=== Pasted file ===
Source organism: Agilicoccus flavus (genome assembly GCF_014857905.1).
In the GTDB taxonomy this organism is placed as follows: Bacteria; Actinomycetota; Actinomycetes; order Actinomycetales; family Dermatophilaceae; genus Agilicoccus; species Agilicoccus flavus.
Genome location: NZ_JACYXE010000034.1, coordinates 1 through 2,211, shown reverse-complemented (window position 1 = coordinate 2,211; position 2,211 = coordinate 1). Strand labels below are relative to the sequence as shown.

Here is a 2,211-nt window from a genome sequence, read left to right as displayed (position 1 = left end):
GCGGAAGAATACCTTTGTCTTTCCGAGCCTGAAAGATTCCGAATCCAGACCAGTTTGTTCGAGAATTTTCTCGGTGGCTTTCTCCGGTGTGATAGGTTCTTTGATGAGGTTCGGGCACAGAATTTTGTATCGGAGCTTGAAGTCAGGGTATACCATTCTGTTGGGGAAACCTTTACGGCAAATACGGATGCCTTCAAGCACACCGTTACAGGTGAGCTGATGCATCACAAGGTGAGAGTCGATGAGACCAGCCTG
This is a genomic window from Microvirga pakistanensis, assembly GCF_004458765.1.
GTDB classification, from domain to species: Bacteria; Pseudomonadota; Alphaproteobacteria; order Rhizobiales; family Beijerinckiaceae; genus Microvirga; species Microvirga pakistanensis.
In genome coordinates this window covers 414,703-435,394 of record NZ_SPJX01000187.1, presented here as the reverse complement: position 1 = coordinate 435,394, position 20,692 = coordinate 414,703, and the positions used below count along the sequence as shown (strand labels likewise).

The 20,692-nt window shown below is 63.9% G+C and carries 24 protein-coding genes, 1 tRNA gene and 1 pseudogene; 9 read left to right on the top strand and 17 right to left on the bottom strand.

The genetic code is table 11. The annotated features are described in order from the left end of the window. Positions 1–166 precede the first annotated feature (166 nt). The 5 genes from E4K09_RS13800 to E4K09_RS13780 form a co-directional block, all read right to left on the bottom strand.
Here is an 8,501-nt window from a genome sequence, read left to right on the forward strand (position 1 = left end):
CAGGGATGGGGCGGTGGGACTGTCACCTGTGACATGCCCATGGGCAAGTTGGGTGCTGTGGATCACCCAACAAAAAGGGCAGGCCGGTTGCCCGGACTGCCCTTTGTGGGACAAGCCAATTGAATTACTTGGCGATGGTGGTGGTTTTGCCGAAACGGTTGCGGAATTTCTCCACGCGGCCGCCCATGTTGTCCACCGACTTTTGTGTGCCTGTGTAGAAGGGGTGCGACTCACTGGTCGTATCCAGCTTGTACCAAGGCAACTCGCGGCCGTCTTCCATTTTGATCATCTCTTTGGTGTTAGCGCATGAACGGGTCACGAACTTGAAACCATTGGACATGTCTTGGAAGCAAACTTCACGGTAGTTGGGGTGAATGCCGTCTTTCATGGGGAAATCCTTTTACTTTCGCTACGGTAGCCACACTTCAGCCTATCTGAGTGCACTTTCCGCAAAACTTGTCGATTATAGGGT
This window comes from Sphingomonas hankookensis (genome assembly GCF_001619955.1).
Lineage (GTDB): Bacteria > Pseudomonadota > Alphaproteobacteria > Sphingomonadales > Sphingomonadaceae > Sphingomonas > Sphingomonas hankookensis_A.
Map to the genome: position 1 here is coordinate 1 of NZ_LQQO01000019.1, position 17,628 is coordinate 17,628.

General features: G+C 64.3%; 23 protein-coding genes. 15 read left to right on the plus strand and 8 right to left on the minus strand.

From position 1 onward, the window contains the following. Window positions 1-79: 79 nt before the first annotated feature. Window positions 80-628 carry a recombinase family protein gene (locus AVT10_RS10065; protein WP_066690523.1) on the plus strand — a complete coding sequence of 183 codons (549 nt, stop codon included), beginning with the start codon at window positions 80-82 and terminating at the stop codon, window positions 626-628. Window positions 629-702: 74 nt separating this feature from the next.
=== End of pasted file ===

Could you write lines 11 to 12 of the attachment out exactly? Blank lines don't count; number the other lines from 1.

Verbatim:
Here is an 8,501-nt window from a genome sequence, read left to right on the forward strand (position 1 = left end):
CAGGGATGGGGCGGTGGGACTGTCACCTGTGACATGCCCATGGGCAAGTTGGGTGCTGTGGATCACCCAACAAAAAGGGCAGGCCGGTTGCCCGGACTGCCCTTTGTGGGACAAGCCAATTGAATTACTTGGCGATGGTGGTGGTTTTGCCGAAACGGTTGCGGAATTTCTCCACGCGGCCGCCCATGTTGTCCACCGACTTTTGTGTGCCTGTGTAGAAGGGGTGCGACTCACTGGTCGTATCCAGCTTGTACCAAGGCAACTCGCGGCCGTCTTCCATTTTGATCATCTCTTTGGTGTTAGCGCATGAACGGGTCACGAACTTGAAACCATTGGACATGTCTTGGAAGCAAACTTCACGGTAGTTGGGGTGAATGCCGTCTTTCATGGGGAAATCCTTTTACTTTCGCTACGGTAGCCACACTTCAGCCTATCTGAGTGCACTTTCCGCAAAACTTGTCGATTATAGGGT